Contents: By Damage and Image
(In progress)
Contents: Alphabetical
alder flea beetle
aphid management
apple and thorn skeletonizer
apple ermine moth
ash whitefly new
azalea bark scale
azalea lace bug
azalea sawfly new
bark lice
Barypeithes root weevil updated
Beneficial nematodes
biocontrol of root weevils
birch aphid updated
black bean aphid new
black cherry aphids new
black stem borer
bluegum psyllid
branch and twig borer
brown marmorated stink bug

bronze birch borer
boxwood leafminer
boxwood psyllid updated
bulb flies
cabbage whitefly new
carpet beetle (images)
Calligraph californica

Ceanothus stem gall moth
cereal leaf beetle
cherry ermine moth
chilli thrips
cinnabar moth
clay colored weevil
cottony camellia scale
cypress tip moth
dogwood sawfly
Douglas fir sawfly
Douglas fir twig weevil
dustywings new
elm leafminer
European pine shoot moth
European wool carder bee
emerald ash borer
Fall webworm
flatheaded cedar borer
ground beetle gallery new
hollyhock weevil
honeylocust plant bug
honeylocust pod gall midge
Heliothis phloxiphaga
holly bud moth
huckleberry root aphids
ground mealybug
Japanese beetle new
lacewings new
lady beetle gallery updated
leaf weevil
light brown apple moth
maple aphids updated
maple tip moth
maple midge
March flies updated
mountain ash sawfly
Narcissus bulb fly updated
Natural enemies gallery new
spruce twig aphid
oak ambrosia beetle
oak slug
oak twig gall wasp new
obscure root weevil
Pacific flatheaded borer
peach tree borer
peach twig borer
pear blight beetle updated
pear psylla
pear leaf-curling midge
pear sawfly
pine needle scale
pine and cone spittlebug new
poplar and willow borer
Psyllopsis fraxinicola updated
rose curculio weevil
rose midge
rove beetle gallery new
sequoia pitch moth
soldier beetle galleryn new
snakefly gallery new
speckled green fruitworm
meadow spittlebug updated
tent caterpillars
viburnum leaf beetle
violet gall midge
western poplar clearwing
western spotted cucumber beetle
white pine weevil updated
woolly ash aphid
woolly beech aphid updated

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Meadow spittlebug, Philaenus spumarius, can be a pest of a variety of ornamental plants particularly herbacious perennials and herbs. Heavy feeding by spittlebugs can stunt plant growth and commonly causes distortion of the new growth on which they feed.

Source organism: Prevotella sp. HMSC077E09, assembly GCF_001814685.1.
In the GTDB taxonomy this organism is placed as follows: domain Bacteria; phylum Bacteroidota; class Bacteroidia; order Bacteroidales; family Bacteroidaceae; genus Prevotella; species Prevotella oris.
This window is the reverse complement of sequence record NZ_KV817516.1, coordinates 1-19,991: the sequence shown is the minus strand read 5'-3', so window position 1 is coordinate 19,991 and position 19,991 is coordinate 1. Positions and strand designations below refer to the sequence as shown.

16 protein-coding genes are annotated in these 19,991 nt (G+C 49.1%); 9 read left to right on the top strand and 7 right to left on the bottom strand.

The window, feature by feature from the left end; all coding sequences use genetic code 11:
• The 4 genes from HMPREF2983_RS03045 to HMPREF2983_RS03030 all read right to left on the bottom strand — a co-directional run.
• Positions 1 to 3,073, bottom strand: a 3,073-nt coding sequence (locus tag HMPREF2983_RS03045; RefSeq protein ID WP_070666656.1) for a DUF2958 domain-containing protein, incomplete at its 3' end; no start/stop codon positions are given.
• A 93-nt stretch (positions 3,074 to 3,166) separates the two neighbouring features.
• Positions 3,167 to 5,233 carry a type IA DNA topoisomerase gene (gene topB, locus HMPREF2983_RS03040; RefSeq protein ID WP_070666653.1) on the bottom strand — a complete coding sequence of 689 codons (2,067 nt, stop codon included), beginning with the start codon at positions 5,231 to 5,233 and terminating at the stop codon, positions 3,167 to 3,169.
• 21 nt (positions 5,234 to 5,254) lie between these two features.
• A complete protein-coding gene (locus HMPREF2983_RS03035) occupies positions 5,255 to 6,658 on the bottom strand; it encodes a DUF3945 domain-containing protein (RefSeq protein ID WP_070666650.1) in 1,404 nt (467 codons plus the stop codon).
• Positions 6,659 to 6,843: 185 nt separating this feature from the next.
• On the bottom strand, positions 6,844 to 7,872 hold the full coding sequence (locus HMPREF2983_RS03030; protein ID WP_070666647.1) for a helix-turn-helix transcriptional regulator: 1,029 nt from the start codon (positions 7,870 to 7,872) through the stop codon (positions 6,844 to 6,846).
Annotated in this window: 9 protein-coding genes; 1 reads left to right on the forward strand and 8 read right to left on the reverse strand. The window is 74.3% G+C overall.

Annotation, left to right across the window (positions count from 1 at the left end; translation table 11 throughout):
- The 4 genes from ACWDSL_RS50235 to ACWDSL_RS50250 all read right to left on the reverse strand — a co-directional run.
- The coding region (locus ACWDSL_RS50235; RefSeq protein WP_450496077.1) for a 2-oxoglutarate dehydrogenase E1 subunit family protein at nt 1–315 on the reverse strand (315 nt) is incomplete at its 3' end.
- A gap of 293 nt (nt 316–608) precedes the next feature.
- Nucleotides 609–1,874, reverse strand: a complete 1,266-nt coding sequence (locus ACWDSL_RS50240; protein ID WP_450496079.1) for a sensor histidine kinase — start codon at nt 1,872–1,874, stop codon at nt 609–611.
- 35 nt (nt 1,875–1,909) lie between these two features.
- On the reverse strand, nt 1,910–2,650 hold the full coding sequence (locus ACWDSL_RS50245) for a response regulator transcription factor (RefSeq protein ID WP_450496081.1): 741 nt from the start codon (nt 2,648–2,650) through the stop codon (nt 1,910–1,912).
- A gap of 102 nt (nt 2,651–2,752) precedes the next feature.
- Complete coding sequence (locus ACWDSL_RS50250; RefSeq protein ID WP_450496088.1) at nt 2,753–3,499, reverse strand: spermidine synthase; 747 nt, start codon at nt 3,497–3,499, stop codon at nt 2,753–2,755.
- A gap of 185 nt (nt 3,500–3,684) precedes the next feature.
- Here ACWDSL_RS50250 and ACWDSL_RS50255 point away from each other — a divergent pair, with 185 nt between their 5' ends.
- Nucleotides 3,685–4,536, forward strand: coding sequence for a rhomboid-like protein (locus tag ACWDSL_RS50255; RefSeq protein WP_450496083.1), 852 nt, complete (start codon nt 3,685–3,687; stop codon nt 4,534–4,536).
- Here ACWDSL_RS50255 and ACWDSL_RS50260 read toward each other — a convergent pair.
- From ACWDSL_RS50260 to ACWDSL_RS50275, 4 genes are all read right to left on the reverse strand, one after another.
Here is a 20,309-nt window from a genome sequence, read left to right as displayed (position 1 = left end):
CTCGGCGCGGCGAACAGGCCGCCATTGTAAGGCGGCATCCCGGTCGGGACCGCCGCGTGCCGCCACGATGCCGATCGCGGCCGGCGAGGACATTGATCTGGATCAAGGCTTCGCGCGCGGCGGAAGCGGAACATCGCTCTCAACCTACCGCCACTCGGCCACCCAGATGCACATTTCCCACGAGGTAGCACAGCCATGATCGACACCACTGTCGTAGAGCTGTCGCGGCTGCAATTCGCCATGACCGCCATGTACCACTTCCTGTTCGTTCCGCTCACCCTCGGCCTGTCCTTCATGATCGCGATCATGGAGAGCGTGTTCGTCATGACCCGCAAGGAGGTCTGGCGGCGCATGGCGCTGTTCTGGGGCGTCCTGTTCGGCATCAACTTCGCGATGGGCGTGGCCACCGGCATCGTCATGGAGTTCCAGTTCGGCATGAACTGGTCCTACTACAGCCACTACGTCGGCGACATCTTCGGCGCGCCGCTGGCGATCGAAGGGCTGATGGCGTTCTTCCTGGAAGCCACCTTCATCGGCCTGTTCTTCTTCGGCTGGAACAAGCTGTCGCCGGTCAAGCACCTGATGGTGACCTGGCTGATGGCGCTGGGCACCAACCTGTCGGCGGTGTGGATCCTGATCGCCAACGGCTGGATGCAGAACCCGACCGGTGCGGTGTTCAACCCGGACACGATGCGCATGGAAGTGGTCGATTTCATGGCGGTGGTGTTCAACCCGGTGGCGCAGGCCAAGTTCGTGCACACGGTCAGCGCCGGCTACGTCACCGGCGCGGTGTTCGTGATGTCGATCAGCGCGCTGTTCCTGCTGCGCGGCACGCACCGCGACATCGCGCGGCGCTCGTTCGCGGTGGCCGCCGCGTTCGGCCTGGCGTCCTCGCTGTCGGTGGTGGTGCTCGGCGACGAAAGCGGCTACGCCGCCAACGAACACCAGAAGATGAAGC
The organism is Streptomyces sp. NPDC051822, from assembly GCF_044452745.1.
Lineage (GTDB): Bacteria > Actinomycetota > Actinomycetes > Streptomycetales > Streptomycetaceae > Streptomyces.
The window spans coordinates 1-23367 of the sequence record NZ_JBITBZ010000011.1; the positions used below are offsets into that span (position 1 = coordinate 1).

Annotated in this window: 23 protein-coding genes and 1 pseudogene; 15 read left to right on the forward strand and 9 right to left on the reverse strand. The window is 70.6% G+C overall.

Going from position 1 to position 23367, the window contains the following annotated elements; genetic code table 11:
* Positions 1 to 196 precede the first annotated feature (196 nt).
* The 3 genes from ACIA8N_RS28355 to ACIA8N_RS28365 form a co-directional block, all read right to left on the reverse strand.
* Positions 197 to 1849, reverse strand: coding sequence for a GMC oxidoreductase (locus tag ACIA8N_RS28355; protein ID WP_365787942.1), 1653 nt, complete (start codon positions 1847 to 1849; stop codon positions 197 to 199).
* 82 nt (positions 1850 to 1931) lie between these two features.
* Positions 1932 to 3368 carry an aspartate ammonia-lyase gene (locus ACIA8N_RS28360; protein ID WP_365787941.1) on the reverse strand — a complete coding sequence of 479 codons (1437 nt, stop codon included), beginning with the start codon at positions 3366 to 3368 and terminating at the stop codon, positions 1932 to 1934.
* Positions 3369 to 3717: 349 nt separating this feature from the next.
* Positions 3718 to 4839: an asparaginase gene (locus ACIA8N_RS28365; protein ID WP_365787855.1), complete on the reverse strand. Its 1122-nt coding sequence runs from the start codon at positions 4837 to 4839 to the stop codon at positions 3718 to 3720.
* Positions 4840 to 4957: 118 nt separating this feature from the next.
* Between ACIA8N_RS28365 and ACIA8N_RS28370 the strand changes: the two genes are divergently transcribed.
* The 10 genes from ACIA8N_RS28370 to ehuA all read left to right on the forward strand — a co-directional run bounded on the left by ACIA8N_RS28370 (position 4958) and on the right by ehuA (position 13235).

Meadow spittlebugs overwinter as eggs that have been laid on host plants in the fall. Tiny orange nymphs emerge from the eggs in the spring. There are five stages or instars of spittlebug nymphs, which change from orange to yellow to the pale green before the final molt to the adult stage. While feeding, the nymphs produce a foamy spittle or froth that protects them from predators and drying out. Adults are variable in coloring, brown or tan, and often mottled.


The following websites have useful information on meadow spittlebugs.


University of California Statewide IPM Phenology Model Database:Meadow Spittlebug

University of Illinois Field crop IPM: Meadow Spittlebugs

North Carolina State University: Meadow Spittlebug

A site with good photos of the variably colored adults:
CedarCreek Natural History Area: Philaenus species


Original publication: 4/27/2004
Last update: 4/5/16

Author: R.L. Rosetta, Extension Nursery Integrated Pest Management, Department of Horticulture, Oregon State University


Spittle bug froth and damage on chrysanthemum
spittlebug on chrysanthemum
Spittlebug damage on penstemon
spittlebug damage on penstemon
Spittlebug froth on sage
spittlebug on sage
Spittlebug froth on rosemary

Adult spittlebug on Dianthus
adult spittlebug
spittlebug nymph on Dianthus
spittlebug nymph

Spittlebug adult
meadow spittlebug adult
Photo: Ken Gray

Spittlebug nymph
spittlebug nymph
Photo: Ken Gray

Meadow spittlebug eggs
meadow spittlebug eggs
Photo: Ken Gray

Website editor:
Robin Rosetta

Page last modified 4/5/16


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